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Stop memberships from being cancelled

It is likely that right now some of your members are thinking about cancelling their membership. Maybe even today. Is there anything you can do to stop this from happening?

Keeping committed members is tough, especially when there are plenty of options out there and people’s schedules are full. Plus going from being inactive to active is one of the biggest hurdles for new members to conquer. The good thing is that in reality it is not likely that your members will simply decide to cancel their membership one day. This decision is often a process of disengagement - where the member withdraws from activities within your club. It can be gradual and if you don’t identify the signs it can happen right before your eyes.

Stop memberships from being cancelled

Here are some common signs that will help you identify those members who are disengaging and how you can help re-engage them:

Participation frequency

The major sign of disengagement is a lack of participation. Research suggests most members attend a club at least twice a week. Keep an eye on member attendance and when a member starts to visit your facility less and less, find out if they are having any issues and help get them participating at least twice a week again.

Repetition

We are all creatures of habit and when it comes to playing squash, members who fall into the same routine week after week will soon get bored. If this is the case, members need something different. Look at offering a new programme or event to keep things interesting.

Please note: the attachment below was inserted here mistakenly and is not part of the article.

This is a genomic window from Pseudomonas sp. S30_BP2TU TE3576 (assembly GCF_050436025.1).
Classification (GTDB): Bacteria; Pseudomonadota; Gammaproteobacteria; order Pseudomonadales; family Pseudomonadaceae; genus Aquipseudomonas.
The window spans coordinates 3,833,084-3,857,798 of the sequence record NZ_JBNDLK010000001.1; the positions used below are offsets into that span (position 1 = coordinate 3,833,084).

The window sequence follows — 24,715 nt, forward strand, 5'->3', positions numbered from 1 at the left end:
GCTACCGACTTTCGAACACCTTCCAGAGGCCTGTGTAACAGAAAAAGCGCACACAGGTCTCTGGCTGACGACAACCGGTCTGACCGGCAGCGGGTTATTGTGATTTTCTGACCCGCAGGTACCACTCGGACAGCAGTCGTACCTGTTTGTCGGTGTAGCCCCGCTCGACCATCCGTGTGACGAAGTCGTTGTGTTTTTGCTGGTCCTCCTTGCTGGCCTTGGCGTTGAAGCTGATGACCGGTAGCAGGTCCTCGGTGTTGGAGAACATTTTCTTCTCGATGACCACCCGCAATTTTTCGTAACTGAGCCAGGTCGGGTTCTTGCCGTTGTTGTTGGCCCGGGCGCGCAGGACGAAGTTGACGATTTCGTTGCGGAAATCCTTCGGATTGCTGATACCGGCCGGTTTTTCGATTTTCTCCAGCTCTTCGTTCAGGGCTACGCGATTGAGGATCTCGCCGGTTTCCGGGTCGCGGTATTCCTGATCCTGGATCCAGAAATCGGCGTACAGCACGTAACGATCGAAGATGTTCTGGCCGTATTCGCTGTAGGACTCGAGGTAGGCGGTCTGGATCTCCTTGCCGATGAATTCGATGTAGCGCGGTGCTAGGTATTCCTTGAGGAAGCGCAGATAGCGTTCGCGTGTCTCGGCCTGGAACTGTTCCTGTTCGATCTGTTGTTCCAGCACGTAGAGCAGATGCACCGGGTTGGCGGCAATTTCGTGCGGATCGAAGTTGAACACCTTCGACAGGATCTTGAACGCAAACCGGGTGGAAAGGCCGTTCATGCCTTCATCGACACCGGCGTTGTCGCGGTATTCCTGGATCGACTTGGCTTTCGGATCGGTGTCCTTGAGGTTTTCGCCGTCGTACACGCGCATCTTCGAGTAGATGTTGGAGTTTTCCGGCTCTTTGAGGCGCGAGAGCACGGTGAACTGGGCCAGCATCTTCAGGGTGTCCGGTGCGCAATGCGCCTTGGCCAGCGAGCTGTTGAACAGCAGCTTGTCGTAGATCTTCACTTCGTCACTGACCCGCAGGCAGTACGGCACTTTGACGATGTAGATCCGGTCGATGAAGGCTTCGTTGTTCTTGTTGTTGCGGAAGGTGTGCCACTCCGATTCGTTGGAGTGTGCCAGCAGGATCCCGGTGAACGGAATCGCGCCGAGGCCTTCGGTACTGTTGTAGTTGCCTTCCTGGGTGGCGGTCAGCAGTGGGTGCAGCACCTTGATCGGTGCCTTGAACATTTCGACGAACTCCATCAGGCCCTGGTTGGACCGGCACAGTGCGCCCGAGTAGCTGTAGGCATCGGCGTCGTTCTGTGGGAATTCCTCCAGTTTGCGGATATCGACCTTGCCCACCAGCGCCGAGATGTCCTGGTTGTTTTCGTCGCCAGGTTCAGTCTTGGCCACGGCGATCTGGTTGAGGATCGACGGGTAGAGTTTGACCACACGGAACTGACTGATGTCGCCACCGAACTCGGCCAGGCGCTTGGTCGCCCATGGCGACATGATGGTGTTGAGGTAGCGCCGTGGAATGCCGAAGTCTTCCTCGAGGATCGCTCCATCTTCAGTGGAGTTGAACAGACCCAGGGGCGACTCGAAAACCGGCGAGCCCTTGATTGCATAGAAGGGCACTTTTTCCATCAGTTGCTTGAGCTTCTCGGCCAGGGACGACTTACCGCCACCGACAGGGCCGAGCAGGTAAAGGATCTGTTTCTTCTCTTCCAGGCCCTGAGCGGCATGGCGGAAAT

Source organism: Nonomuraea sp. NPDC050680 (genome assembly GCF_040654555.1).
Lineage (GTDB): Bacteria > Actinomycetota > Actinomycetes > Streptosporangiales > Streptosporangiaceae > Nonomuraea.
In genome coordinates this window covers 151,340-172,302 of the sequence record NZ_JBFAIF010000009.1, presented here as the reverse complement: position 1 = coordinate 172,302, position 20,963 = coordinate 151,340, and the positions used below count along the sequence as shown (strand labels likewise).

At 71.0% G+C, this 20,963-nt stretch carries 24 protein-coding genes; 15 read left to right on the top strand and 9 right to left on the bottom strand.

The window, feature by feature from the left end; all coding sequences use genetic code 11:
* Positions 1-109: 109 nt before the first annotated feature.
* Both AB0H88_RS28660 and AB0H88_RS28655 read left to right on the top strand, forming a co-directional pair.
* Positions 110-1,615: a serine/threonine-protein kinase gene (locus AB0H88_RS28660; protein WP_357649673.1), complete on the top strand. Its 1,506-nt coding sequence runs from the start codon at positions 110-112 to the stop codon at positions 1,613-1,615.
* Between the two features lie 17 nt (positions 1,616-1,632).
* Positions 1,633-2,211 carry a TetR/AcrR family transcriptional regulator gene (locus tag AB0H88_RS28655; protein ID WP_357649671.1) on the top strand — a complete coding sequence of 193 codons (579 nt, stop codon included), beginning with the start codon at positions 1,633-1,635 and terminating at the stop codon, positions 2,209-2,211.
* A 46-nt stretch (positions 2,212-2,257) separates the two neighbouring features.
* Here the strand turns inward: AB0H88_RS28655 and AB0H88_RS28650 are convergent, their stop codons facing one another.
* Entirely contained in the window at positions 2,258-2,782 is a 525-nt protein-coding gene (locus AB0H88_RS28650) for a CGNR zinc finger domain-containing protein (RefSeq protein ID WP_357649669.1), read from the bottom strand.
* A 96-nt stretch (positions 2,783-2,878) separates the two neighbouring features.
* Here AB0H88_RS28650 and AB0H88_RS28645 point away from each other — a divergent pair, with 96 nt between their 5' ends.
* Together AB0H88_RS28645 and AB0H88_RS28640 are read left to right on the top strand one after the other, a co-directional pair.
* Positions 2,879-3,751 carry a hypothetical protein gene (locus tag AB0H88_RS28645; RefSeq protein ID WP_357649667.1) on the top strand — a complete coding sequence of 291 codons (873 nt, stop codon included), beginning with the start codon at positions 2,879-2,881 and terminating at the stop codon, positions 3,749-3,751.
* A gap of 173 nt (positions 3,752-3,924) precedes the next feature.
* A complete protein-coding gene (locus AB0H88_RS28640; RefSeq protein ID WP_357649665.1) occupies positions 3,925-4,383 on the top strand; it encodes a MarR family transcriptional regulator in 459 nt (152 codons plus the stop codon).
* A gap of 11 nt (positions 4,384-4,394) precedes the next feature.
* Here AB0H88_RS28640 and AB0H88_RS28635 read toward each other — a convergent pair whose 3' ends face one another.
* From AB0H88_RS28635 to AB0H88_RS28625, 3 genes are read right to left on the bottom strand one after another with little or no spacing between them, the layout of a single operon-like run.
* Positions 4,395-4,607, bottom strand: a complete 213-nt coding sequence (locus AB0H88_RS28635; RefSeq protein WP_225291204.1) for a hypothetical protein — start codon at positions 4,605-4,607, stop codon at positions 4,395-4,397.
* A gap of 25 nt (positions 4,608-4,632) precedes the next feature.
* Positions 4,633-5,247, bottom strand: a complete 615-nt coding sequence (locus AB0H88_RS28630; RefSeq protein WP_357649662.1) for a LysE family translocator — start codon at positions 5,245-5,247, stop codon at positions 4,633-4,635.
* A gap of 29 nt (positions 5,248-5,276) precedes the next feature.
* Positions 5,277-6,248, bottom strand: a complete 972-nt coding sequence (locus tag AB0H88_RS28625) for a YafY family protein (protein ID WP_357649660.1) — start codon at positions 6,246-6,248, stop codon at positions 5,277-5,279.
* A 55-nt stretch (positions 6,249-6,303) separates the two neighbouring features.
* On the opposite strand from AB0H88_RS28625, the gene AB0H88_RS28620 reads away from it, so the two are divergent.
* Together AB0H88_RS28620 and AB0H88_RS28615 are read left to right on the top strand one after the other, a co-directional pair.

Social connections

Every club is a community. A key motivation is not to just play squash but to connect with others. Relationships are the glue which keeps members coming back again and again. When you have a ‘loner member’, they have no emotional connection to your facility and are more likely to not turn up. These members require group programmes and activities so they can get to know other members and form friendships. The best thing you can do to engage your members is communicate. Build rapport, get to know them (learn their name) and find out why they are there. Once you have done this, you can start to add accountability to the mix. Ask them when they will next be in.

Remember, the process of re-engagement should be gradual. They will soon understand that you are looking out for them and they will look forward to seeing you as well. In summary:

  • Know the signs of disengagement and act on them.
  • Understand that members are there to make friends.
  • Go beyond having a social conversation to having interaction to drive increased engagement.

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